The first part of the book contains an overview of prior futurist writing including the works of H.G. Wells and Jules Verne so as to consider how accurate previous predictions have turned out.  These inform Dr O’Neill’s futurism as he takes note of the way previous writers were successful or not in projecting what might happen. 

We are then launched into a wide ranging exploration of the world of 2081.  In The High Frontier at various points Dr O’Neill adds colour to his writing by using the figure of a couple of new immigrants to the space colony to help flesh out his description.  He uses this technique to an even greater degree in what is a vivid account of life towards the end of the twenty-first century.

Surprisingly not much space is spent on describing the space colonies for which Dr O’Neill is often remembered now. The narrative concerns a visitor from a space colony travelling to Earth. Dr O’Neill focuses mostly on practical matters, such as detailing how the various transport systems function.  Sub-orbital travel to quickly move around the surface of Earth is common.  The people in the pleasant, domed American settlement the visitor initially spends a lot of time in generally use self-driving cars to get around town. 

One of the most striking concepts of the future from our time involves that of the Singularity, that is a rate of technological change so accelerated that it is impossible for us to really understand what might be on the other side.  Computer technology has undoubtedly permeated industrial society by even 2013 let alone 2081 to a much greater degree than even Dr O’Neill seems to have predicted.  He briefly sketches the use of laptop computers in 2081 and digital cameras able to store a whole one hundred photos.  Yet not even he could grasp how ubiquitous and constantly engaged computer technology and specifically the internet would become over the next thirty years, to say nothing of the seventy years beyond that.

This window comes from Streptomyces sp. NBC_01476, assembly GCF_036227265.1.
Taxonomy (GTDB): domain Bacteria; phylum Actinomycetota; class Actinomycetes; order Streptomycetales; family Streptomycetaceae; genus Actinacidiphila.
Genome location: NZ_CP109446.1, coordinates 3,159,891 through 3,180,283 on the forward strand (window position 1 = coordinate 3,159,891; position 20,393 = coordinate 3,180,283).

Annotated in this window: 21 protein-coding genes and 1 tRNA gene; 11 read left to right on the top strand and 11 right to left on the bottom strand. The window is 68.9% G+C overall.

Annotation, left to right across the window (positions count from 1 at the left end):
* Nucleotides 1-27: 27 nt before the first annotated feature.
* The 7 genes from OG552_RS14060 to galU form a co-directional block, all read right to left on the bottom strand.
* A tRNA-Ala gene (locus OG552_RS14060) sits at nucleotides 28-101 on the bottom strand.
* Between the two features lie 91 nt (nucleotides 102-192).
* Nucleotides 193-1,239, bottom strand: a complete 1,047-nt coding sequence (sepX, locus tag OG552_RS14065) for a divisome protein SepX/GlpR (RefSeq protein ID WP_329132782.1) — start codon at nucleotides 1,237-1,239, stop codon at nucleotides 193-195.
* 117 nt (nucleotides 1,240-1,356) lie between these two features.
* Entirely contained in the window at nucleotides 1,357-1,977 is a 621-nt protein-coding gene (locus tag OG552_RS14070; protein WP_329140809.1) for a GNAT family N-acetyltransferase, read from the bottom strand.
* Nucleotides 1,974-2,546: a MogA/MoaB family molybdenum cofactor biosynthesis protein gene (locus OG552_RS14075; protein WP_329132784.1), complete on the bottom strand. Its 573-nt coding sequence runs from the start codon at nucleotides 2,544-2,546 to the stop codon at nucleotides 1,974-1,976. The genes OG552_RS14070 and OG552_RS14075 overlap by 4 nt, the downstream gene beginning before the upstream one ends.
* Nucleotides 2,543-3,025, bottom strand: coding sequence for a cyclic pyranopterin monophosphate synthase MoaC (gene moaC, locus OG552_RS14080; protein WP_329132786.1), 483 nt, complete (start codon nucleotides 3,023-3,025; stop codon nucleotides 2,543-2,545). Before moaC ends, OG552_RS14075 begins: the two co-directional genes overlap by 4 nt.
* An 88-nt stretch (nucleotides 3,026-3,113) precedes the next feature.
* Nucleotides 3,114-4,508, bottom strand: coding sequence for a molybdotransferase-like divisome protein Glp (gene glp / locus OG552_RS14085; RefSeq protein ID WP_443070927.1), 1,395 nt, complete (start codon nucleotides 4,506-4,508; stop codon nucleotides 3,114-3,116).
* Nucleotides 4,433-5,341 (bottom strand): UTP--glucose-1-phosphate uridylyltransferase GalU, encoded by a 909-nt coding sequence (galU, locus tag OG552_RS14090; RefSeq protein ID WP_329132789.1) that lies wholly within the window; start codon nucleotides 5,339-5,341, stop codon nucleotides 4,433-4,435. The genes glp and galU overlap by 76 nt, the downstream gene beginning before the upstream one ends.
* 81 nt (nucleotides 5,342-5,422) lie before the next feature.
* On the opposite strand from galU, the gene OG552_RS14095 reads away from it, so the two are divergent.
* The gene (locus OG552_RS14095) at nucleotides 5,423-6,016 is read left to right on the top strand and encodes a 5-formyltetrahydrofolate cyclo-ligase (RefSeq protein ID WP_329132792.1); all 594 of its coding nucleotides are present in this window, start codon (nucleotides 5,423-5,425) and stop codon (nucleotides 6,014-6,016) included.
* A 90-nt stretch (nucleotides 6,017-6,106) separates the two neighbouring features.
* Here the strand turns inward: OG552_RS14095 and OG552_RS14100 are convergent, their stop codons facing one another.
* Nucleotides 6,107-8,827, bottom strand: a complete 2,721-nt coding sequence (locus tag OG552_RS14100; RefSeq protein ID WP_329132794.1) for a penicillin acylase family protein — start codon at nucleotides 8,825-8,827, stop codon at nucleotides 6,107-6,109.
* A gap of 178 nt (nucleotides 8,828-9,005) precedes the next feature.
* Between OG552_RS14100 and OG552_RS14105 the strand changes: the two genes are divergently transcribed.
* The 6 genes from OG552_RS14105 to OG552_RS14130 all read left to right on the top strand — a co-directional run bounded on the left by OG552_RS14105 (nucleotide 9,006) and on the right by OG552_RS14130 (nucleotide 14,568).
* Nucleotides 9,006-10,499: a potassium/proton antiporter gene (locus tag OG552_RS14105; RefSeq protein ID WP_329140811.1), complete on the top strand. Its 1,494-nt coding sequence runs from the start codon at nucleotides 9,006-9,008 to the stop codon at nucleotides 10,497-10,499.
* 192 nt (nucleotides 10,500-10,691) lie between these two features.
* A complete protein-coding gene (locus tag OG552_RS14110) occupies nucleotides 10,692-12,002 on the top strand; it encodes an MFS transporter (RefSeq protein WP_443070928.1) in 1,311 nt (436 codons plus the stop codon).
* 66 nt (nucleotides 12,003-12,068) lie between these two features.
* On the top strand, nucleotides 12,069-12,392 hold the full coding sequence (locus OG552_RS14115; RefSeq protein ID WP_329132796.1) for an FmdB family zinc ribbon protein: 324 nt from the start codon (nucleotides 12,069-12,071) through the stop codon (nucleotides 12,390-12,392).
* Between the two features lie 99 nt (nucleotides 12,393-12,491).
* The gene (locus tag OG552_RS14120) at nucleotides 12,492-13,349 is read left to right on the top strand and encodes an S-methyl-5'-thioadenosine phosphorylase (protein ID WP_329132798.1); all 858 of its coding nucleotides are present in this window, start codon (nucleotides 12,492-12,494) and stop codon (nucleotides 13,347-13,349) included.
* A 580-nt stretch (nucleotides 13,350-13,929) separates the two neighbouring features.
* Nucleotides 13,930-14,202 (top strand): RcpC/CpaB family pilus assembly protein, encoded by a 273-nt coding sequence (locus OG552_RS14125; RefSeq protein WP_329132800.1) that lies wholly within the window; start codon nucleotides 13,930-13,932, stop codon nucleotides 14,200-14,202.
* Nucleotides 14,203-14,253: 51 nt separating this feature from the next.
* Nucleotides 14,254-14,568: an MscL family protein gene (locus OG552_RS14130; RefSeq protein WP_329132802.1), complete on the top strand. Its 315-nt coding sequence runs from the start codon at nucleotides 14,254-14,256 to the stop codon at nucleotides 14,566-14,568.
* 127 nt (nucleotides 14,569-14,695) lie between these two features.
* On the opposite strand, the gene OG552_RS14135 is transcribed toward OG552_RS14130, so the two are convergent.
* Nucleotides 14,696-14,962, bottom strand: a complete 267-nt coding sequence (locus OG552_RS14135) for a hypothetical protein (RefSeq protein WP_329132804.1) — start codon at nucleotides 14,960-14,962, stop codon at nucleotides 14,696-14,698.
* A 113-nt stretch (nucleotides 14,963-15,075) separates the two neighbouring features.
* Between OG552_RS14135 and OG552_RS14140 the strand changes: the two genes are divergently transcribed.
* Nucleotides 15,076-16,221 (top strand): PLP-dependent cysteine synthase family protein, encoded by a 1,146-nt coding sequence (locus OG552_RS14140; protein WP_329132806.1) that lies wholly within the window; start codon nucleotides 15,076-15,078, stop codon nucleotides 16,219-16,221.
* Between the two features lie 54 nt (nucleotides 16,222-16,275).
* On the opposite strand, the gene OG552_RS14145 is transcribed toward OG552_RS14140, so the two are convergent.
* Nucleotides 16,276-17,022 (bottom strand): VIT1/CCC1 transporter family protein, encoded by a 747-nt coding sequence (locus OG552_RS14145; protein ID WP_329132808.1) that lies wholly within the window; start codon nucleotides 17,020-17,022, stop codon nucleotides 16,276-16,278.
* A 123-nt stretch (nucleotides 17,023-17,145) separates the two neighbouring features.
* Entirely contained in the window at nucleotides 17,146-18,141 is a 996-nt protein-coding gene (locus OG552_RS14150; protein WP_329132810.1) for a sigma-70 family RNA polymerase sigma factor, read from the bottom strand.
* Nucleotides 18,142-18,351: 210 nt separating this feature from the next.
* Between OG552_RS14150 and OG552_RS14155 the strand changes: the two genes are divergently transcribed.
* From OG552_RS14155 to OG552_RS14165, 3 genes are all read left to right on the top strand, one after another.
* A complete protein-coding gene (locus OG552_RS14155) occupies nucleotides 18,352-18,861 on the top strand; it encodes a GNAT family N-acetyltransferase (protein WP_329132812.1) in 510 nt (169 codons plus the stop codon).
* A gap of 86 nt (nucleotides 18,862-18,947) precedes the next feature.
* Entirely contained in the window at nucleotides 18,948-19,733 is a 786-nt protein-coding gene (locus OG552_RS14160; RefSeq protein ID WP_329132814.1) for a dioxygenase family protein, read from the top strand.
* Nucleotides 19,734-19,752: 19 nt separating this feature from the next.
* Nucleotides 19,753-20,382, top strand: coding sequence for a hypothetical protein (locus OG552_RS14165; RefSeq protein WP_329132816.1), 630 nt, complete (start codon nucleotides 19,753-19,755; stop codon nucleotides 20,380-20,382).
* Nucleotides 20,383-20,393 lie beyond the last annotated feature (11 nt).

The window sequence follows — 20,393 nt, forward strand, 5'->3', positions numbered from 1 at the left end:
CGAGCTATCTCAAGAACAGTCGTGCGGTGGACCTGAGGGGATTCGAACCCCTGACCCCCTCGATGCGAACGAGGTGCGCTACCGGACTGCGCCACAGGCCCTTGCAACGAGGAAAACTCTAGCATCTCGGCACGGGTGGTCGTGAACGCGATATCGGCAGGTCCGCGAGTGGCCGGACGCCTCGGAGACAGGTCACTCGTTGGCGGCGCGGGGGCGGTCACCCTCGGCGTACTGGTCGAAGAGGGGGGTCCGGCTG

I wondered whilst reading this book whether we had in a practical sense gone through a technological singularity already over the last thirty or forty years. Whilst not perhaps the total break with our current world set out by transhumanists, there can be no doubt that the current power of computers was not fully envisaged at the time 2081 was written.

In Dr O’Neill’s 2081, only an educated elite seem to need or be able to work. Much of the population that is unable to acquire the advanced technological skills needed to work cannot be employed and instead seem content to live in the background on public benefits.  Fortunately for the purposes of his narrative, the space colony’s visitor to Earth spends time with a successful middle class family and enjoys their high standard of living.  Only shopping as a cultural delight, the bulk of their consumables are purchased via online commerce. 

The one very futuristic element in the North American setting is that old science fiction stand by, the humanoid robot.  He is a butler, kitchen maid and all round helper with a face that reminds the visitor of a panda.